The Edmonton Oilers know as well as the other top teams in the NHL that the draft is where you build a winning franchise. They have enjoyed a good amount of success through the draft even though, like every team, they have missed on a few picks. But sometimes teams can make it up later in the draft, and that’s exactly what we are going to look at; four players the Oilers got in later rounds that have bright futures ahead of them.
Stuart Skinner – 3rd Round (78th overall) in 2017
Stuart Skinner is the closest to graduating to the NHL, as he will be waiver eligible next season and has gotten a good taste of NHL action last season. During his 13 games with the Oilers, he played very well considering the structure of the defence and the comparison to two veteran goaltenders Mike Smith and Mikko Koskinen up until that point. Skinner posted a .913 save percentage (SV%), 2.62 goals-against average (GAA) and one shutout in 12 starts with a 2.1 goals saved above average (GSAA).
He’s now 23 years old and has nothing left to do in the minors as he’s put up stellar numbers there and it is too crowded. As the Oilers look for their goaltender of the future, hopefully internally, generally goalies are steals or busts. Goaltenders taken in the first round must be sure things while netminders taken later and later turn into NHL goalies should always be considered steals.
As early as next season, Skinner should be able to provide the Oilers with 30-plus starts and under the style of coaching Jay Woodcroft and Dave Manson have in place, will be able to provide the Oilers with a great backup or 1b option with upside. He is hardly tested at the NHL level and sometimes it could be difficult for players or goaltenders to transfer their game over to a higher level for a sustained period of time. But the hope is that Skinner can be the Oilers’ starter in a few years, and he’s on the right track to doing so.
Carter Savoie – 4th Round (100th overall) in 2020
Ken Holland and the Oilers got themselves two steals in the late rounds in 2020 as the first player that appears to be on the fast track to becoming an impactful player from the fourth round is Carter Savoie. He had himself a year in which he won the NCAA National Championship and finished sixth in scoring last season with 23 goals and 22 assists in 39 games.
He was only able to get into two games with the Bakersfield Condors after his season in University was over, but now that he’s turned pro, it should be too long until he is given a shot in the NHL if his progression continues. He has shown an excellent ability to score goals and should be able to provide that for the Oilers sooner rather than later.
Tyler Tullio – 5th Round (126th overall) in 2020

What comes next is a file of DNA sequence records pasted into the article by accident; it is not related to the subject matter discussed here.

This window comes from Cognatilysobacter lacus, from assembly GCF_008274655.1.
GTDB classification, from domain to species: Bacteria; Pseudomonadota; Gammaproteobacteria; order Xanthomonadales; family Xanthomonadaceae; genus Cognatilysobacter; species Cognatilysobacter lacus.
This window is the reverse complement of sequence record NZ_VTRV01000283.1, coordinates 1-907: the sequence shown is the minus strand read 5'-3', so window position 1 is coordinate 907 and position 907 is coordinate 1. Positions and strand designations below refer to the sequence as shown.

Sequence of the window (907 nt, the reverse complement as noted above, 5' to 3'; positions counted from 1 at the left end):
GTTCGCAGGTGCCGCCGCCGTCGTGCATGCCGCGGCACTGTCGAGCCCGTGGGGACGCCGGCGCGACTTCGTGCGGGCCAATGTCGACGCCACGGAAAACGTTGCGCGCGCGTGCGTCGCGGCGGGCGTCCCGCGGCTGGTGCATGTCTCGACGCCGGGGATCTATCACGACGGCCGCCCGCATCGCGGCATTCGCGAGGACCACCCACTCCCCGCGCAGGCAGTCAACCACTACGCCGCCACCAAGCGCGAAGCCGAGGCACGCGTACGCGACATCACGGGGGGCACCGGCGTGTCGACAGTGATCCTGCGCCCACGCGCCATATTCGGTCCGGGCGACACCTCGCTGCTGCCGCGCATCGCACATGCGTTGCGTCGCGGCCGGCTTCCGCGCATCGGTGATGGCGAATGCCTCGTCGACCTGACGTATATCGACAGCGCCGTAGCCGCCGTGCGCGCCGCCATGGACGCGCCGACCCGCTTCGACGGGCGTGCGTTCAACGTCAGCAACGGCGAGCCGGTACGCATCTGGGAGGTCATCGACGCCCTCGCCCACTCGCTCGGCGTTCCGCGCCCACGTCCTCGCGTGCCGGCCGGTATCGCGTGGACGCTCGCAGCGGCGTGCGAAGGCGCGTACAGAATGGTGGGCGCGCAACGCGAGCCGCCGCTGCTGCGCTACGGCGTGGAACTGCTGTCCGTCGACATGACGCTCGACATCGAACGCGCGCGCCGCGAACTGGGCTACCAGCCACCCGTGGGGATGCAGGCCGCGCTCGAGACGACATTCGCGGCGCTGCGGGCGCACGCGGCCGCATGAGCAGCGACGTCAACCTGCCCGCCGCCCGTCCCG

Tyler Tullio, taken in the round after Savoie in the 2020 Draft, will also be turning pro after his final season in the Ontario Hockey League (OHL) which saw him score 42 goals and 86 points in 65 games. Like Savoie, he can put the puck in the back of the net, but Tullio hasn’t gotten any pro experience yet.
With lots of space opened up in the American Hockey League (AHL) for Tullio to take on a scoring role in his rookie season, the Oilers are in good hands with how they’ve seen him develop nicely over his time in junior.
Matvey Petrov – 6th Round (180th overall) in 2021
Matvey Petrov is an interesting case since he may be making the jump to the AHL ahead of schedule depending on the decision the OHL makes on Russian players. He may very well be the biggest steal the organization has had in a long time. He was drafted first overall in the Canadian Hockey League (CHL) import draft and in the sixth round to the Oilers, only to come over to the OHL and light it up in his rookie season scoring 40 goals and 90 points in 63 games.
EPRinkside.com says, “His game is entirely based around his offensive ability with a great release on his shot, plus good vision and puck-moving ability.” With the number of players the Oilers have who think and can be impactful at both ends of the ice, it may not be the worst thing to have a player who can dominate in all aspects of the offensive game. Briane Swane of The Hockey Writers mentions his stats are in line with what you’d expect of a prospect drafted in the first round.
Seeing as how Holland has been able to find these good prospects later in the draft, this year’s draft will have to follow suit as the Oilers don’t have a selection after their 29th overall pick until the fifth round.
The Oilers have a bright future ahead of them, and whether they decide to keep all of these prospects or deal any for more help now, it is a good problem to have as we will see them all in the NHL in some capacity within the next few years.